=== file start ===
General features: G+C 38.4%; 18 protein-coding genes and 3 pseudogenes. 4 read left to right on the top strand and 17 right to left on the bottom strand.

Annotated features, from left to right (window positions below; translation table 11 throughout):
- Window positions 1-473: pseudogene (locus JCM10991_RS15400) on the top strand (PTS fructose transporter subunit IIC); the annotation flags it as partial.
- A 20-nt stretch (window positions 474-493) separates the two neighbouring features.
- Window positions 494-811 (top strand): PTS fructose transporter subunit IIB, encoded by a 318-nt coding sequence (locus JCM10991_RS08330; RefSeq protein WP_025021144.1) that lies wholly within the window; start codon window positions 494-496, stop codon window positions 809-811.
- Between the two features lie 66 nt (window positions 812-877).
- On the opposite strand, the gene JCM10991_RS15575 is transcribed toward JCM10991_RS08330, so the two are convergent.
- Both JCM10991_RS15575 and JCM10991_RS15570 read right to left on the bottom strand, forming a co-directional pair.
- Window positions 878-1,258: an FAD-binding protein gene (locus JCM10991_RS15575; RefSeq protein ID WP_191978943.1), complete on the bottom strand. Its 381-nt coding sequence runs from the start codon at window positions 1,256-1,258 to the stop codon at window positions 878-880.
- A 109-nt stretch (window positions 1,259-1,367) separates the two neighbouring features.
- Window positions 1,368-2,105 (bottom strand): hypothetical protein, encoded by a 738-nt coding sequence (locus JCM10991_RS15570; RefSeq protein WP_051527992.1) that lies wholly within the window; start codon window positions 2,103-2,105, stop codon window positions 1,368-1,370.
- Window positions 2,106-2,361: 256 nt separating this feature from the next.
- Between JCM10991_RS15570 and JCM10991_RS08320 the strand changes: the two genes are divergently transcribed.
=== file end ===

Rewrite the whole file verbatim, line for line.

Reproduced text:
General features: G+C 38.4%; 18 protein-coding genes and 3 pseudogenes. 4 read left to right on the top strand and 17 right to left on the bottom strand.

Annotated features, from left to right (window positions below; translation table 11 throughout):
- Window positions 1-473: pseudogene (locus JCM10991_RS15400) on the top strand (PTS fructose transporter subunit IIC); the annotation flags it as partial.
- A 20-nt stretch (window positions 474-493) separates the two neighbouring features.
- Window positions 494-811 (top strand): PTS fructose transporter subunit IIB, encoded by a 318-nt coding sequence (locus JCM10991_RS08330; RefSeq protein WP_025021144.1) that lies wholly within the window; start codon window positions 494-496, stop codon window positions 809-811.
- Between the two features lie 66 nt (window positions 812-877).
- On the opposite strand, the gene JCM10991_RS15575 is transcribed toward JCM10991_RS08330, so the two are convergent.
- Both JCM10991_RS15575 and JCM10991_RS15570 read right to left on the bottom strand, forming a co-directional pair.
- Window positions 878-1,258: an FAD-binding protein gene (locus JCM10991_RS15575; RefSeq protein ID WP_191978943.1), complete on the bottom strand. Its 381-nt coding sequence runs from the start codon at window positions 1,256-1,258 to the stop codon at window positions 878-880.
- A 109-nt stretch (window positions 1,259-1,367) separates the two neighbouring features.
- Window positions 1,368-2,105 (bottom strand): hypothetical protein, encoded by a 738-nt coding sequence (locus JCM10991_RS15570; RefSeq protein WP_051527992.1) that lies wholly within the window; start codon window positions 2,103-2,105, stop codon window positions 1,368-1,370.
- Window positions 2,106-2,361: 256 nt separating this feature from the next.
- Between JCM10991_RS15570 and JCM10991_RS08320 the strand changes: the two genes are divergently transcribed.